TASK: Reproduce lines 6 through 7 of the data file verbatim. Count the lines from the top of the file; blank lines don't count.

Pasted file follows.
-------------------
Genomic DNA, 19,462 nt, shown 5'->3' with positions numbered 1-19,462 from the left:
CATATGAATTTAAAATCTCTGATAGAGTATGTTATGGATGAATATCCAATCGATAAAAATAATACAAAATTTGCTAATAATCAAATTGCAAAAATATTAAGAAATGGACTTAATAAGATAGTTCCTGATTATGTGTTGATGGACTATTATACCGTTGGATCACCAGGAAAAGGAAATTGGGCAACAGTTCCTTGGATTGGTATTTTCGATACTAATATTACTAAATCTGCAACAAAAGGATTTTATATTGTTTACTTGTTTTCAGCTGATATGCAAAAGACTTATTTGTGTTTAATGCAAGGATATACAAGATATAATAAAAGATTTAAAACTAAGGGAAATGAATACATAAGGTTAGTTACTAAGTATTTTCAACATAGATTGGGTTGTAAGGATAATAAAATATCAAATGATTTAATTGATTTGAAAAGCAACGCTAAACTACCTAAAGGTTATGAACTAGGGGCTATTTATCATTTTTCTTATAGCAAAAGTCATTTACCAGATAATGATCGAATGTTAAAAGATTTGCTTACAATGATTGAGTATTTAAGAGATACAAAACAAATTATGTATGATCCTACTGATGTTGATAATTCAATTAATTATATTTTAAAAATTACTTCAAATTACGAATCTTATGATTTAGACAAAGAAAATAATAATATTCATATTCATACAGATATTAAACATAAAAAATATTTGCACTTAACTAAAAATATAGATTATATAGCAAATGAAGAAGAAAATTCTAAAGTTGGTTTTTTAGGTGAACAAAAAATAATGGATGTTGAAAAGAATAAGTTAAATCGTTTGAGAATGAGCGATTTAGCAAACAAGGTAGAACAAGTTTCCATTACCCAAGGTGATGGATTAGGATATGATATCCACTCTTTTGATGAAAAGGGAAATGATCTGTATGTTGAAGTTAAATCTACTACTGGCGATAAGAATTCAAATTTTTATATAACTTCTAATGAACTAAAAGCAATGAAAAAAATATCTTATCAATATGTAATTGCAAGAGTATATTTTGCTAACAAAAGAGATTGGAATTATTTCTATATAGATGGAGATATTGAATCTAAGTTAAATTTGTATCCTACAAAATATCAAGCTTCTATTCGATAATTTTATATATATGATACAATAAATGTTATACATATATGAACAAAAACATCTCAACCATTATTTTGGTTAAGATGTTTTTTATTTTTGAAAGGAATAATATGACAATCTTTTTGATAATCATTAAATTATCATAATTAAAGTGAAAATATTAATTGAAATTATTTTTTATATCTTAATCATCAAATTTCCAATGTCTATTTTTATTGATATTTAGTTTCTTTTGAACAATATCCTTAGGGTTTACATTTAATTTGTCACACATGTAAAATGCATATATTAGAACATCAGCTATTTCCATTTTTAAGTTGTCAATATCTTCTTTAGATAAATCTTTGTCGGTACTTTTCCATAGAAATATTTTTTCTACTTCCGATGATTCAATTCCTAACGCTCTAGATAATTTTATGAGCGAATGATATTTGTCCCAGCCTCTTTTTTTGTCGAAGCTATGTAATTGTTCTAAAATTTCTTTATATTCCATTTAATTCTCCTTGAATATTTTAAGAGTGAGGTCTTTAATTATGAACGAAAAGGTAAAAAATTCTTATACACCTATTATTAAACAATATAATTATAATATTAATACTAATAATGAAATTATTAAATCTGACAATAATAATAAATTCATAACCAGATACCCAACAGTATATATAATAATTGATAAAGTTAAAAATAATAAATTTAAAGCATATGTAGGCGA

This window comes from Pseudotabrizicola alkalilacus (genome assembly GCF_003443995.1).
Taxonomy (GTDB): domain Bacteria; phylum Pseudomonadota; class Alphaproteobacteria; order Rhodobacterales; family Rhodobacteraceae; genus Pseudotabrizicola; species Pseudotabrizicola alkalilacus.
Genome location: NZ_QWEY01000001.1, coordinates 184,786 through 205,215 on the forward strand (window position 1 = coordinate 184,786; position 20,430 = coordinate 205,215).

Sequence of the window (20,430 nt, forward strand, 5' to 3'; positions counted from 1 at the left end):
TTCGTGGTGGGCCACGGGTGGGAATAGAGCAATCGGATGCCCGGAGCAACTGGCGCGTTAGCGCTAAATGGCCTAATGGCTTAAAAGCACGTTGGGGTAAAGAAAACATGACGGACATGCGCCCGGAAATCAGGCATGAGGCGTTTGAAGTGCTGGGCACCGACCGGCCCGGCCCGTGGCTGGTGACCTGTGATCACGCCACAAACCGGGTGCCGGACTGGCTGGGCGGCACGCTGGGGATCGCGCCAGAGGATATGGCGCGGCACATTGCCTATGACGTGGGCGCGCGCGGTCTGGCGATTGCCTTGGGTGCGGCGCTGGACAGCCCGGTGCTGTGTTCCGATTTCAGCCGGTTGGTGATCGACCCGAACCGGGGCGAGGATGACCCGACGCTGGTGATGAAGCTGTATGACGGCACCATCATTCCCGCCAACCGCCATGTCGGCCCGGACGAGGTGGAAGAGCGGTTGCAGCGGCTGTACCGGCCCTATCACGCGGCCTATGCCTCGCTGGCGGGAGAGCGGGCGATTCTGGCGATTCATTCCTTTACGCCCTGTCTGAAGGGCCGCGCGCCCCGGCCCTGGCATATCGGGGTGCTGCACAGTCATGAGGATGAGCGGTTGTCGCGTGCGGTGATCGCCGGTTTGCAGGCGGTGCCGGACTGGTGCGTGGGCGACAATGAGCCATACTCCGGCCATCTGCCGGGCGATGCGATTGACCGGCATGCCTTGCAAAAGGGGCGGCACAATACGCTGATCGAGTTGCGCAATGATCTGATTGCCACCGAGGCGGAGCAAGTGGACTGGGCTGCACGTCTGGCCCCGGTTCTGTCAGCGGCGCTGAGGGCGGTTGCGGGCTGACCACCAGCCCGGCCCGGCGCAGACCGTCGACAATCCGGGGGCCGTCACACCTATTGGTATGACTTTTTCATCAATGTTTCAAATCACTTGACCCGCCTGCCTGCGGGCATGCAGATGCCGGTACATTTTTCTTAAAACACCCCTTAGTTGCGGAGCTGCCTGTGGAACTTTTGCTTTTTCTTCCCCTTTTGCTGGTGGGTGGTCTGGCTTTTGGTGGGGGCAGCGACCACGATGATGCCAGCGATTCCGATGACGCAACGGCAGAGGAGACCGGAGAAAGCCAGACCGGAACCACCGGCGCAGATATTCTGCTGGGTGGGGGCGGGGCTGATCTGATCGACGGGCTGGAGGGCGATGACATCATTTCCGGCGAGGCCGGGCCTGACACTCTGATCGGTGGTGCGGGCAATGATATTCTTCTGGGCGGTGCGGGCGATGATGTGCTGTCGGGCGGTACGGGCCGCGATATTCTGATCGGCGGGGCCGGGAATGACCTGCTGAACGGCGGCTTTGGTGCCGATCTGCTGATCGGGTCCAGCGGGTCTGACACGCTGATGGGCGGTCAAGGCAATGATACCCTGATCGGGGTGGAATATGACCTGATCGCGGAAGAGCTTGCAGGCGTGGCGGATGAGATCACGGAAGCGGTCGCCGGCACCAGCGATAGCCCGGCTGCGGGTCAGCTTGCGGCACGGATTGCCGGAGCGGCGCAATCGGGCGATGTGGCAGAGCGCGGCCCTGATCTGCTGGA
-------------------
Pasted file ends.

Sequence of the window (20,430 nt, forward strand, 5' to 3'; positions counted from 1 at the left end):
TTCGTGGTGGGCCACGGGTGGGAATAGAGCAATCGGATGCCCGGAGCAACTGGCGCGTTAGCGCTAAATGGCCTAATGGCTTAAAAGCACGTTGGGGTAAAGAAAACATGACGGACATGCGCCCGGAAATCAGGCATGAGGCGTTTGAAGTGCTGGGCACCGACCGGCCCGGCCCGTGGCTGGTGACCTGTGATCACGCCACAAACCGGGTGCCGGACTGGCTGGGCGGCACGCTGGGGATCGCGCCAGAGGATATGGCGCGGCACATTGCCTATGACGTGGGCGCGCGCGGTCTGGCGATTGCCTTGGGTGCGGCGCTGGACAGCCCGGTGCTGTGTTCCGATTTCAGCCGGTTGGTGATCGACCCGAACCGGGGCGAGGATGACCCGACGCTGGTGATGAAGCTGTATGACGGCACCATCATTCCCGCCAACCGCCATGTCGGCCCGGACGAGGTGGAAGAGCGGTTGCAGCGGCTGTACCGGCCCTATCACGCGGCCTATGCCTCGCTGGCGGGAGAGCGGGCGATTCTGGCGATTCATTCCTTTACGCCCTGTCTGAAGGGCCGCGCGCCCCGGCCCTGGCATATCGGGGTGCTGCACAGTCATGAGGATGAGCGGTTGTCGCGTGCGGTGATCGCCGGTTTGCAGGCGGTGCCGGACTGGTGCGTGGGCGACAATGAGCCATACTCCGGCCATCTGCCGGGCGATGCGATTGACCGGCATGCCTTGCAAAAGGGGCGGCACAATACGCTGATCGAGTTGCGCAATGATCTGATTGCCACCGAGGCGGAGCAAGTGGACTGGGCTGCACGTCTGGCCCCGGTTCTGTCAGCGGCGCTGAGGGCGGTTGCGGGCTGACCACCAGCCCGGCCCGGCGCAGACCGTCGACAATCCGGGGGCCGTCACACCTATTGGTATGACTTTTTCATCAATGTTTCAAATCACTTGACCCGCCTGCCTGCGGGCATGCAGATGCCGGTACATTTTTCTTAAAACACCCCTTAGTTGCGGAGCTGCCTGTGGAACTTTTGCTTTTTCTTCCCCTTTTGCTGGTGGGTGGTCTGGCTTTTGGTGGGGGCAGCGACCACGATGATGCCAGCGATTCCGATGACGCAACGGCAGAGGAGACCGGAGAAAGCCAGACCGGAACCACCGGCGCAGATATTCTGCTGGGTGGGGGCGGGGCTGATCTGATCGACGGGCTGGAGGGCGATGACATCATTTCCGGCGAGGCCGGGCCTGACACTCTGATCGGTGGTGCGGGCAATGATATTCTTCTGGGCGGTGCGGGCGATGATGTGCTGTCGGGCGGTACGGGCCGCGATATTCTGATCGGCGGGGCCGGGAATGACCTGCTGAACGGCGGCTTTGGTGCCGATCTGCTGATCGGGTCCAGCGGGTCTGACACGCTGATGGGCGGTCAAGGCAATGATACCCTGATCGGGGTGGAATATGACCTGATCGCGGAAGAGCTTGCAGGCGTGGCGGATGAGATCACGGAAGCGGTCGCCGGCACCAGCGATAGCCCGGCTGCGGGTCAGCTTGCGGCACGGATTGCCGGAGCGGCGCAATCGGGCGATGTGGCAGAGCGCGGCCCTGATCTGCTGGA